ortbestätigung*<
00000E00 2F


(From the screen)

Kennwortbest�tigung*

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      <!-- Footnotes Style -->
    <style type="text/css">
      #footnotes_debug {margin: 2em 0 1em 0; text-align: center; 

color: #444; line-height: 16px;}
#footnotes_debug th, #footnotes_debug td {color: #444;
line-height: 18px;}
#footnotes_debug a {text-decoration: none; color: #444;
line-height: 18px;}
#footnotes_debug table {text-align: center;}
#footnotes_debug table td {padding: 0 5px;}
#footnotes_debug tbody {text-align: left;}
#footnotes_debug .name_values td {vertical-align: top;}
#footnotes_debug legend {background-color: #FFF;}
#footnotes_debug fieldset {text-align: left; border: 1px
dashed #aaa; padding: 0.5em 1em 1em 1em; margin: 1em 2em; color: #444;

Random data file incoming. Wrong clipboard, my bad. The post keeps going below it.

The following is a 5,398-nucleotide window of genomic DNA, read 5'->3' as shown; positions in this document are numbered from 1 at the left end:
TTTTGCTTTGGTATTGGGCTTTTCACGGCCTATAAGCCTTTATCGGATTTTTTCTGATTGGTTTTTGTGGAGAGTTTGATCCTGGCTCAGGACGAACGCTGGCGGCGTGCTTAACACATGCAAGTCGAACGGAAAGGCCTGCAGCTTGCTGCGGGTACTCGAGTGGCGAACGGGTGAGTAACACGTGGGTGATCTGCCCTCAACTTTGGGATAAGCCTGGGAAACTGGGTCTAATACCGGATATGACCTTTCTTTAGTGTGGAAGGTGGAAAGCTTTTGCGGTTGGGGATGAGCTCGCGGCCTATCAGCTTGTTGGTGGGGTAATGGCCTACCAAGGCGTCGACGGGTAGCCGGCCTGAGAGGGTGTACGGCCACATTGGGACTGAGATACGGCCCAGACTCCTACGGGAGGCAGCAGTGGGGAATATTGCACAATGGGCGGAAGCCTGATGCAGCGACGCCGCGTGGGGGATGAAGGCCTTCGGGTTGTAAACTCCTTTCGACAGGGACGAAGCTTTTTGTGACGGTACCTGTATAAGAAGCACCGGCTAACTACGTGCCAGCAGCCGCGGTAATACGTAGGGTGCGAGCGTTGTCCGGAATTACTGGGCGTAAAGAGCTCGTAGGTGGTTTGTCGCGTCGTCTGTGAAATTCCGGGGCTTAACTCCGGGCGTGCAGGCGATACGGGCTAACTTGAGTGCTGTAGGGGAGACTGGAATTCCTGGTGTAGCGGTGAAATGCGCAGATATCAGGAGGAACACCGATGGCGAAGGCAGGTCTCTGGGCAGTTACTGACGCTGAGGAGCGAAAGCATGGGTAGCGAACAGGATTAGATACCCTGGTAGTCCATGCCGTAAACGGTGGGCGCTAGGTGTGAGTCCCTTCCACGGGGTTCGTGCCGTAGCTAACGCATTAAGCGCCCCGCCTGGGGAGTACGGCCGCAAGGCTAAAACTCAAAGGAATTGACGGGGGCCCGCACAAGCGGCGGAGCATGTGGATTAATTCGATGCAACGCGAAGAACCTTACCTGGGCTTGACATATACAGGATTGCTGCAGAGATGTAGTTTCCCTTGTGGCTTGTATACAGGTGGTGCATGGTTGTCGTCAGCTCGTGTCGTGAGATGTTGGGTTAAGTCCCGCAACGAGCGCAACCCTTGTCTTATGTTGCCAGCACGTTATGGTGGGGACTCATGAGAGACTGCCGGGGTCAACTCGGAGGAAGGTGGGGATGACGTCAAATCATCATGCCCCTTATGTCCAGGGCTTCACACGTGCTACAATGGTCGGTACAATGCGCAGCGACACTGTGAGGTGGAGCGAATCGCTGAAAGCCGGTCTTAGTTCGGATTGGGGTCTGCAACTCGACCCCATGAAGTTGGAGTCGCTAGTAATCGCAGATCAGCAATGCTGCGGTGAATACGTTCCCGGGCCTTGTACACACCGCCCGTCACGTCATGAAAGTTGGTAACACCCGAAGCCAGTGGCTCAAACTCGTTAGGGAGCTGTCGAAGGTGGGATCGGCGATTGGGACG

background-color: #FFF;}
/* Aditional Stylesheets */
#queries_debug_info table td, #queries_debug_info table
th{border:1px solid #A00; padding:0 3px; text-align:center;}
#queries_debug_info table thead, #queries_debug_info table tbody
{color:#A00;}
#queries_debug_info p {background-color:#F3F3FF; border:1px solid
#CCC; margin:12px; padding:4px 6px;}
#queries_debug_info a:hover {text-decoration:underline;}

    </style>
    <!-- End Footnotes Style -->

I have run Mongrel and Webrick and I get the same results.

I Have run Firefox and IE … almost the same results

What’s the magic formula for getting the rendering engine to think that
the page source is iso-8859-1?

Once I get that done then I will want to know how to get Ruby/Rails to
generate UTF-8 and/or Unicode.